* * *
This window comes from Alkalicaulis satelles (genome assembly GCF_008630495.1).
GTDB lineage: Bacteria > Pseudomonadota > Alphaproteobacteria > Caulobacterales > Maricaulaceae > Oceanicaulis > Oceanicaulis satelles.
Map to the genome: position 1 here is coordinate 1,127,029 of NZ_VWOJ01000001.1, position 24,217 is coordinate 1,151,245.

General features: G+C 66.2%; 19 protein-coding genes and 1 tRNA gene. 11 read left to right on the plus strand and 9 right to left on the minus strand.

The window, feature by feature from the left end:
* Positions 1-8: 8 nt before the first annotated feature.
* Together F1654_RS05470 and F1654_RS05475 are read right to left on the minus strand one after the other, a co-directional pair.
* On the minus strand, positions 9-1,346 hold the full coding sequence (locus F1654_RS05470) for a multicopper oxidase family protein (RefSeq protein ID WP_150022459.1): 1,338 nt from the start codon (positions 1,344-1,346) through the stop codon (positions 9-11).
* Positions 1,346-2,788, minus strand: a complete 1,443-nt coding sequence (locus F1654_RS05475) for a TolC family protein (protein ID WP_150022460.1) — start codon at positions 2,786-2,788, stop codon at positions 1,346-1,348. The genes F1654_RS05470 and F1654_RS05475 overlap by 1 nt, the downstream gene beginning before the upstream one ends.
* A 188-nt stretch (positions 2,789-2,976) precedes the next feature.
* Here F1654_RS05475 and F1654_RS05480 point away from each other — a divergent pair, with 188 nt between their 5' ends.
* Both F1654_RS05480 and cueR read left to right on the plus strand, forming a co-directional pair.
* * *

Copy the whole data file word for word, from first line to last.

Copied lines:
This window comes from Alkalicaulis satelles (genome assembly GCF_008630495.1).
GTDB lineage: Bacteria > Pseudomonadota > Alphaproteobacteria > Caulobacterales > Maricaulaceae > Oceanicaulis > Oceanicaulis satelles.
Map to the genome: position 1 here is coordinate 1,127,029 of NZ_VWOJ01000001.1, position 24,217 is coordinate 1,151,245.

General features: G+C 66.2%; 19 protein-coding genes and 1 tRNA gene. 11 read left to right on the plus strand and 9 right to left on the minus strand.

The window, feature by feature from the left end:
* Positions 1-8: 8 nt before the first annotated feature.
* Together F1654_RS05470 and F1654_RS05475 are read right to left on the minus strand one after the other, a co-directional pair.
* On the minus strand, positions 9-1,346 hold the full coding sequence (locus F1654_RS05470) for a multicopper oxidase family protein (RefSeq protein ID WP_150022459.1): 1,338 nt from the start codon (positions 1,344-1,346) through the stop codon (positions 9-11).
* Positions 1,346-2,788, minus strand: a complete 1,443-nt coding sequence (locus F1654_RS05475) for a TolC family protein (protein ID WP_150022460.1) — start codon at positions 2,786-2,788, stop codon at positions 1,346-1,348. The genes F1654_RS05470 and F1654_RS05475 overlap by 1 nt, the downstream gene beginning before the upstream one ends.
* A 188-nt stretch (positions 2,789-2,976) precedes the next feature.
* Here F1654_RS05475 and F1654_RS05480 point away from each other — a divergent pair, with 188 nt between their 5' ends.
* Both F1654_RS05480 and cueR read left to right on the plus strand, forming a co-directional pair.